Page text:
LOS ANGELES — Roy E. Disney, the nephew of Walt Disney whose powerful behind-the-scenes influence at the Walt Disney Co. led to the departure of former chief Michael Eisner, has died. He was 79.
The company announced that Disney died Wednesday in Newport Beach, Calif., after a yearlong bout with stomach cancer.
Company president and CEO Bob Iger said Disney was much more than a valued 56-year company veteran.
"Roy's commitment to the art of animation was unparalleled and will always remain his personal legacy and one of his greatest contributions to Disney's past, present and future," Iger said in a statement.
Although he generally stayed out of the spotlight, Roy Disney didn't hesitate to lead a successful campaign in 1984 to oust Walt Disney's son-in-law after concluding he was leading the company in the wrong direction.
Nearly 20 years later, he launched another successful shareholders revolt, this time against Eisner, the man he'd helped bring in after the previous ouster.
Don Hahn, an executive producer at the Disney movie studio, credited Roy Disney with ushering in a new era after taking over the animation department in 1984. Together, they helped make such blockbusters as "Beauty and the Beast" and "The Lion King."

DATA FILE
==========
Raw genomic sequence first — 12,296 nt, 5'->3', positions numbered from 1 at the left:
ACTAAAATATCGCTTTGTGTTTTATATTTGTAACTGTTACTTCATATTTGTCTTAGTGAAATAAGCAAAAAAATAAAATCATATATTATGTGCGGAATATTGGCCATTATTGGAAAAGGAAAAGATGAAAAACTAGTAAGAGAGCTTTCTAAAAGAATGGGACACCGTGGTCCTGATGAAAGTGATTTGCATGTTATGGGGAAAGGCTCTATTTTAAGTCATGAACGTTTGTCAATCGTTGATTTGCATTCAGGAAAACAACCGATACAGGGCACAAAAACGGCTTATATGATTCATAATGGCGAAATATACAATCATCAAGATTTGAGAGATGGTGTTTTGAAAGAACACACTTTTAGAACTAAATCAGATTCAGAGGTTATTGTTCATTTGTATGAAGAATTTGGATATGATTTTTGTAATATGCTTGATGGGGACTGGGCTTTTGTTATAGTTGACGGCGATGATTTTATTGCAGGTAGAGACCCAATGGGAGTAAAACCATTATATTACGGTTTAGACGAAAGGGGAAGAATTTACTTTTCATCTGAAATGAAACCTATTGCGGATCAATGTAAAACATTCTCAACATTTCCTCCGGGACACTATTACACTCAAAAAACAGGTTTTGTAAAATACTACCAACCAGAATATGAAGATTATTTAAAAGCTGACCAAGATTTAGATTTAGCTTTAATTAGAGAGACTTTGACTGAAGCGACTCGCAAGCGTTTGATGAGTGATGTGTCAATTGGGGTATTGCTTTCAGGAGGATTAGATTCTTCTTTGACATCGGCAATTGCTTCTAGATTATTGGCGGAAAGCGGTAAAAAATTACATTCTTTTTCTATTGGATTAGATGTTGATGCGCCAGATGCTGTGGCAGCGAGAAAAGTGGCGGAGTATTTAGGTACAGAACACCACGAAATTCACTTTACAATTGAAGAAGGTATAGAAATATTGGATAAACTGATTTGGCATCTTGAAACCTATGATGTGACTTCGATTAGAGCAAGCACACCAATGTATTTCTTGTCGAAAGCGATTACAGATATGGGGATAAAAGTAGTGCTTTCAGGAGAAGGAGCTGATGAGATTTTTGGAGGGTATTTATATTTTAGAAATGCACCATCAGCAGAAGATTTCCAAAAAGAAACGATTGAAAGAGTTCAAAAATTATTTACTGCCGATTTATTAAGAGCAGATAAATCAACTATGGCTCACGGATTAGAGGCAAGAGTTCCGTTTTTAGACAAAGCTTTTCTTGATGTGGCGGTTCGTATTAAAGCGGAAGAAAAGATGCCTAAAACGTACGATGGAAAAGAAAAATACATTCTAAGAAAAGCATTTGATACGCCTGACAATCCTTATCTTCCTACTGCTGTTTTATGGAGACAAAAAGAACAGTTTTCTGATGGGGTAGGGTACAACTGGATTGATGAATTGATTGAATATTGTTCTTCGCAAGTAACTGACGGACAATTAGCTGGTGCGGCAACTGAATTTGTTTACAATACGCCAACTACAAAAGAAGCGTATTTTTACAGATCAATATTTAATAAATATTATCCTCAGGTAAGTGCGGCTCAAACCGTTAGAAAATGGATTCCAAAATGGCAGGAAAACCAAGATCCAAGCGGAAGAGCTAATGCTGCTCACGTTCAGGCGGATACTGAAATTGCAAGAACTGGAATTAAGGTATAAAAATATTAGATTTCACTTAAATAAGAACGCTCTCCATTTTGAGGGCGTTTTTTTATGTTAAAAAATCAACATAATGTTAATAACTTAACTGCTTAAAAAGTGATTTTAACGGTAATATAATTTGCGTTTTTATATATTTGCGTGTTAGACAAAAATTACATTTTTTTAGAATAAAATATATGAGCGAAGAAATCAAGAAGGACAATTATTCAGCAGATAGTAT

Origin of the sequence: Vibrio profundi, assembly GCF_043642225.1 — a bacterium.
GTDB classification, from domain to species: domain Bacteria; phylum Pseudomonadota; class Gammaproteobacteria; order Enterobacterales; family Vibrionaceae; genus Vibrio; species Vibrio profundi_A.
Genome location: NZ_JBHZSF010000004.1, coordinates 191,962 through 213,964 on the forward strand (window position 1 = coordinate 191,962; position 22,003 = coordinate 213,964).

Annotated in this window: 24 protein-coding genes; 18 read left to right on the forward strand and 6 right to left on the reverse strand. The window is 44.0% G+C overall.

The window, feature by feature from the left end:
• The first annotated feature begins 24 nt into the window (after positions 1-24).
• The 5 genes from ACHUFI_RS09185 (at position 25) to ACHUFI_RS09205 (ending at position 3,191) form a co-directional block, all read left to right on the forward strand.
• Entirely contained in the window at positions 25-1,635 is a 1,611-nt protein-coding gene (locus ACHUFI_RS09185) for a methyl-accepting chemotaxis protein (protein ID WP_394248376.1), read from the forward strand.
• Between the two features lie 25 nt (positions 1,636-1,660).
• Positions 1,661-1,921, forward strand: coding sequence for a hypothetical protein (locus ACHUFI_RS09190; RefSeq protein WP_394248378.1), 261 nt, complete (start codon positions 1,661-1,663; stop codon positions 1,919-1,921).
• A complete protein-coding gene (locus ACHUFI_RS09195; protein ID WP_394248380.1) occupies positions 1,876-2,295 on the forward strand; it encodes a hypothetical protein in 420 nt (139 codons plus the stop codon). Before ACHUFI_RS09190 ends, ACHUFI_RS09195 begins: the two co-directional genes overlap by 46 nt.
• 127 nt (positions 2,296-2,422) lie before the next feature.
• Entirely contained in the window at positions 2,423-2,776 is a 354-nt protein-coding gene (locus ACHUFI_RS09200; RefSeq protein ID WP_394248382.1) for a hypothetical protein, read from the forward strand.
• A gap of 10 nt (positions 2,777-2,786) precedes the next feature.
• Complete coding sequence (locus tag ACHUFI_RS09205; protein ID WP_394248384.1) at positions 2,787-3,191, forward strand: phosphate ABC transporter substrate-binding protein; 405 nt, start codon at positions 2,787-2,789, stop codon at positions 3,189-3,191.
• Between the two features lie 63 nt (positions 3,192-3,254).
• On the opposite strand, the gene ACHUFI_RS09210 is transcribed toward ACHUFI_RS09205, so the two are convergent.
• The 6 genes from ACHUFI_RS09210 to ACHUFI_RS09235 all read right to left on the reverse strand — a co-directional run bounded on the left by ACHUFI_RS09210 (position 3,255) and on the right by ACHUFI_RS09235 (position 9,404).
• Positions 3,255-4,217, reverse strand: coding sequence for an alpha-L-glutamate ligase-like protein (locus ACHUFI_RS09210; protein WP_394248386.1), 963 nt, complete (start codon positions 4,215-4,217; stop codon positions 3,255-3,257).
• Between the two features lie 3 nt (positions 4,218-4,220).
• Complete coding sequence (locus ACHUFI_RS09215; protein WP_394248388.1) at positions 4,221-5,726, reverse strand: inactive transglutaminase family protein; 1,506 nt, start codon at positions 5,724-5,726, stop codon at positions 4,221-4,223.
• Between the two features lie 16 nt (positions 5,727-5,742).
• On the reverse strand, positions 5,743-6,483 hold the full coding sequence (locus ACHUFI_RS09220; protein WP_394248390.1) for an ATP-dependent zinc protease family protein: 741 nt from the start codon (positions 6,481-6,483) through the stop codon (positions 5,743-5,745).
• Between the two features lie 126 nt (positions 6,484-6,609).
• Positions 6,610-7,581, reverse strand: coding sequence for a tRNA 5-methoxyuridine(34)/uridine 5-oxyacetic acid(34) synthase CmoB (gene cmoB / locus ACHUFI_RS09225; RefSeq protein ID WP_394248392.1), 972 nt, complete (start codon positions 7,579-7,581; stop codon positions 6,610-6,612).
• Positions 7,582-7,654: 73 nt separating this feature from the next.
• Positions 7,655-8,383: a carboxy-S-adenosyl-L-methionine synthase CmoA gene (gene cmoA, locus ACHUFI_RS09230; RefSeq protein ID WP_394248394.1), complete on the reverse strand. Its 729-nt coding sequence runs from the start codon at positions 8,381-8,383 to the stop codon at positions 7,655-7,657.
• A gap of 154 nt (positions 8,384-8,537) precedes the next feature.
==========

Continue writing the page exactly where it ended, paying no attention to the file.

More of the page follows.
"He took it under his wing, was a cheerleader, a coach, therapist," Hahn said.
John Lasseter, chief creative officer for Walt Disney and Pixar Animation Studios, also lauded Disney.
"He put his heart and soul into preserving Disney's legendary past, while helping to move the art of animation into the modern age by embracing new technology," Lasseter said.
Born in 1930, Roy Disney had practically grown up with the company. His uncle Walt Disney and his father, Roy O. Disney, had co-founded the Disney Brothers Cartoon Studio seven years before, later renaming it the Walt Disney Co.
Starting in the 1950s, the younger Roy Disney worked for years in the family business as an editor, screenwriter and producer. Two short films he worked on were nominated for Academy Awards: the 1959 "Mysteries of the Deep," which he wrote, was nominated as best live action short, and the 2003 film "Destino," which he co-produced, was nominated as best animated short.